“The problem appeared to be down to the fact that one of the recipients was from the Army Cadet Force.”
Mr Nesbitt added: “Actions speak louder than words and thanks to the actions of the Sinn Fein Lord Mayor of Belfast, 150 award winners, plus friends and parents, were kept waiting. This is absolutely shameful. So much for Sinn Fein’s fine rhetoric about a shared future.”
Last night Mr O’Donnghaile denied he had shirked his civic responsibilities, claiming he had stepped aside because he did not want to compromise his republican principles.
“As Lord Mayor I was invited to attend The Duke of Edinburgh Awards in City Hall,” he said. “I agreed to present a number of the awards to the young people in recognition of their endeavours. As an Irish republican I did not shirk my responsibilities in this instance. At the last minute I was informed that one of the awards was to be presented to a representative of the Army Cadet Force.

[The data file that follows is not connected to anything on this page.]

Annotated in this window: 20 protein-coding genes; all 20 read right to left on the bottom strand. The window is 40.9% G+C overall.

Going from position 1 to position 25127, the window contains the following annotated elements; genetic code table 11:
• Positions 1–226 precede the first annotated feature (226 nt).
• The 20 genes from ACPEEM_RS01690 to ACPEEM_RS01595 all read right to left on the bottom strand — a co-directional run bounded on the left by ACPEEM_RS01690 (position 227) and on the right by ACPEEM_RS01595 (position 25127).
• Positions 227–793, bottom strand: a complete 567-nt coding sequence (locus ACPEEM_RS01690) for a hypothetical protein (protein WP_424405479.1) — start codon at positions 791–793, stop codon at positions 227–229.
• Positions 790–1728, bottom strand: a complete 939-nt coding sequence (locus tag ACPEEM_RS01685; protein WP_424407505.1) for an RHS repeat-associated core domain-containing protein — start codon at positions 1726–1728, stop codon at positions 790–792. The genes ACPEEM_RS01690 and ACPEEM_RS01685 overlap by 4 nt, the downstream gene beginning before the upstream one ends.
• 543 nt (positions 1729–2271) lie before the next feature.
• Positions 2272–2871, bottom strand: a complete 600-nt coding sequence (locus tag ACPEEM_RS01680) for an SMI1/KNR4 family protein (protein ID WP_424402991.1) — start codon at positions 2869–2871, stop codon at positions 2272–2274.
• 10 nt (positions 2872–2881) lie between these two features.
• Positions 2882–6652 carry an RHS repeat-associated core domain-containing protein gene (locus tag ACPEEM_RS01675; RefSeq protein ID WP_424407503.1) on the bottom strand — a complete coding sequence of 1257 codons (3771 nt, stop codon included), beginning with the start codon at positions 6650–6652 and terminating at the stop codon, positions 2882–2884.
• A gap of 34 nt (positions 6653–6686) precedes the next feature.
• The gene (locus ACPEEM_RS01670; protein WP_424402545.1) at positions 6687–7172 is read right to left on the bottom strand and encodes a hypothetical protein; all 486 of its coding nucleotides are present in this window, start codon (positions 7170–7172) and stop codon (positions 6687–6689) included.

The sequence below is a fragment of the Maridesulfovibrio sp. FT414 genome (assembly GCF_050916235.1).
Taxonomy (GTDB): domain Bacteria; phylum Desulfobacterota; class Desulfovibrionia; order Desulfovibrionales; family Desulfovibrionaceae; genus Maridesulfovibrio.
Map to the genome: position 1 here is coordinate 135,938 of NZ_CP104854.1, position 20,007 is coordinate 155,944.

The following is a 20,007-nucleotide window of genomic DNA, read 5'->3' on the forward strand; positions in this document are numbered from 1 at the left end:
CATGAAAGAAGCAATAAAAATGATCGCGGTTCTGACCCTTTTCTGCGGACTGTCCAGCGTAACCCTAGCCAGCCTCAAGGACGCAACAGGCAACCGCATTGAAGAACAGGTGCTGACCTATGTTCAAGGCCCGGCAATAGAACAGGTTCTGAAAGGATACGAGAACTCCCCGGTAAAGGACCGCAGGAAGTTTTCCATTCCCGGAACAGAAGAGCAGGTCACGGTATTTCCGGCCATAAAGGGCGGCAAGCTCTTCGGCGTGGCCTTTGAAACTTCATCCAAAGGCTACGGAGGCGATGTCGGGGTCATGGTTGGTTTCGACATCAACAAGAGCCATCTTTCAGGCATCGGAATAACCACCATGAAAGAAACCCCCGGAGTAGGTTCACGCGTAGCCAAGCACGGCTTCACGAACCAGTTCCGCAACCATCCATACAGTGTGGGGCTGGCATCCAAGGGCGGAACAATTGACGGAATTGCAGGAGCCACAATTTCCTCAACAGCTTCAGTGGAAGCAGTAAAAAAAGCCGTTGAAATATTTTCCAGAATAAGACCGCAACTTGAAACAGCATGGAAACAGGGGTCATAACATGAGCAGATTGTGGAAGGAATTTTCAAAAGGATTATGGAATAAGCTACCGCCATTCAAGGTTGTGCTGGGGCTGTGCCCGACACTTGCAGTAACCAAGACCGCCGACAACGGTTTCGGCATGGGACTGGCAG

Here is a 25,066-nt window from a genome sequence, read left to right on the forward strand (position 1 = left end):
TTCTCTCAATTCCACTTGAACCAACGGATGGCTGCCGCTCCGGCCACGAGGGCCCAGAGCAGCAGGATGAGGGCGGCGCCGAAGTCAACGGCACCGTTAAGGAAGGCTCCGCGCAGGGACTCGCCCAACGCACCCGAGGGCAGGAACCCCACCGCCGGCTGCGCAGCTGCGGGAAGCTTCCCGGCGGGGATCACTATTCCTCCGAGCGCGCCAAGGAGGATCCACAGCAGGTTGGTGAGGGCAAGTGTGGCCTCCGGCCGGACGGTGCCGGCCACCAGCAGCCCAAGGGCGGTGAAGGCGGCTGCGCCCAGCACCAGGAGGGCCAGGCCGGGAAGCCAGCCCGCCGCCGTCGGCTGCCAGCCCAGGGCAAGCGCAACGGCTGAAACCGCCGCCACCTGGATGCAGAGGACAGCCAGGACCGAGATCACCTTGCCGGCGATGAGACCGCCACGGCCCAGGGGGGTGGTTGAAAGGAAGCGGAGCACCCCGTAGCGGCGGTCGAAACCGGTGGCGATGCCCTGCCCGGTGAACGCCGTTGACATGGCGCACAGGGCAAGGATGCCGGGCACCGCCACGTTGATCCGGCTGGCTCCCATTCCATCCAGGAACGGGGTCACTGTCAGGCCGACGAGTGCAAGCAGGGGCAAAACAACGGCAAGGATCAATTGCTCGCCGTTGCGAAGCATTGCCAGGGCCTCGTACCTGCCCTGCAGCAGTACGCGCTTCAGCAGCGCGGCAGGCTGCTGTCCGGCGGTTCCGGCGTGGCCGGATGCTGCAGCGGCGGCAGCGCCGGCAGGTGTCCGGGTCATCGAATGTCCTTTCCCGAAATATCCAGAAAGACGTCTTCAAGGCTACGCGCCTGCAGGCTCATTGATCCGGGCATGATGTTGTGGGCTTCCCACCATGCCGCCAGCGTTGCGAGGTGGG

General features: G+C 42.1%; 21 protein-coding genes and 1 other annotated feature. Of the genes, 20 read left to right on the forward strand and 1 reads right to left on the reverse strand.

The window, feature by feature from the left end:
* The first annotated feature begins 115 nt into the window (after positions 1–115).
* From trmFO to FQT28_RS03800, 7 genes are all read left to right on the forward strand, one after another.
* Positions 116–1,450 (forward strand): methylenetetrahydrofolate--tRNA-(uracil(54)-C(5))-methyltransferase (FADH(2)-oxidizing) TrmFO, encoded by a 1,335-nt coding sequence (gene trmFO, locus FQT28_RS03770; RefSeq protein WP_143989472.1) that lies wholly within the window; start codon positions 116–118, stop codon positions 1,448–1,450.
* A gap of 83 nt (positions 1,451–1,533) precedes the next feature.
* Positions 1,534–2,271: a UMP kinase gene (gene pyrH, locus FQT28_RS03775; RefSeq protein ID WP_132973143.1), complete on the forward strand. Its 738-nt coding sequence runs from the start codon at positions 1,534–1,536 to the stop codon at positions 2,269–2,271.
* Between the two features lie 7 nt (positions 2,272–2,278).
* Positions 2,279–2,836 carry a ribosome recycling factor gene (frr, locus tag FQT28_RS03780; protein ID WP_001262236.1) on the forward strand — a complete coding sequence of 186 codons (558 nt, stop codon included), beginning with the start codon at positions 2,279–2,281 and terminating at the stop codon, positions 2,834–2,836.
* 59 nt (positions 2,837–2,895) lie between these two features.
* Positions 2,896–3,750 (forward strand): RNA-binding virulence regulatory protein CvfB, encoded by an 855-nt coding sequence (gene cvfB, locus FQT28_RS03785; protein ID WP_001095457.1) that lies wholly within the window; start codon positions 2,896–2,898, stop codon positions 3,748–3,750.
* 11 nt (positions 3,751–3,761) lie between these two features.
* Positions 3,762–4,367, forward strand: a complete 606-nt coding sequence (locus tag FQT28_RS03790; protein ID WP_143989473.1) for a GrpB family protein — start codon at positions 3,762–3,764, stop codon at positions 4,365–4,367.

“In order to avoid any unnecessary sensitivities to either party, it was arranged for the outgoing chairman of the organisation to present some of the certificates alongside me.
“Since becoming Mayor in late May I have attended over 620 engagements, many of them in working class unionist communities. I take my responsibilities as being a Mayor for all very seriously.”
This is not the first time the Sinn Fein man has courted controversy. In June he caused outrage among unionists after replacing Royal portraits in the parlour with a copy of the 1916 Irish Proclamation of Independence.
He also refused to attend an event at the cenotaph on Remembrance Sunday and declined to attend a homecoming parade for troops back from Afghanistan.
DUP councillor Gavin Robinson said: “Of course the irony is that he agreed to present the awards at all. The Duke of Edinburgh is Colonel-in-Chief of the cadet forces. The Lord Mayor needs to start upholding the value of his office and representing everyone within the city; either that, or he needs to step aside.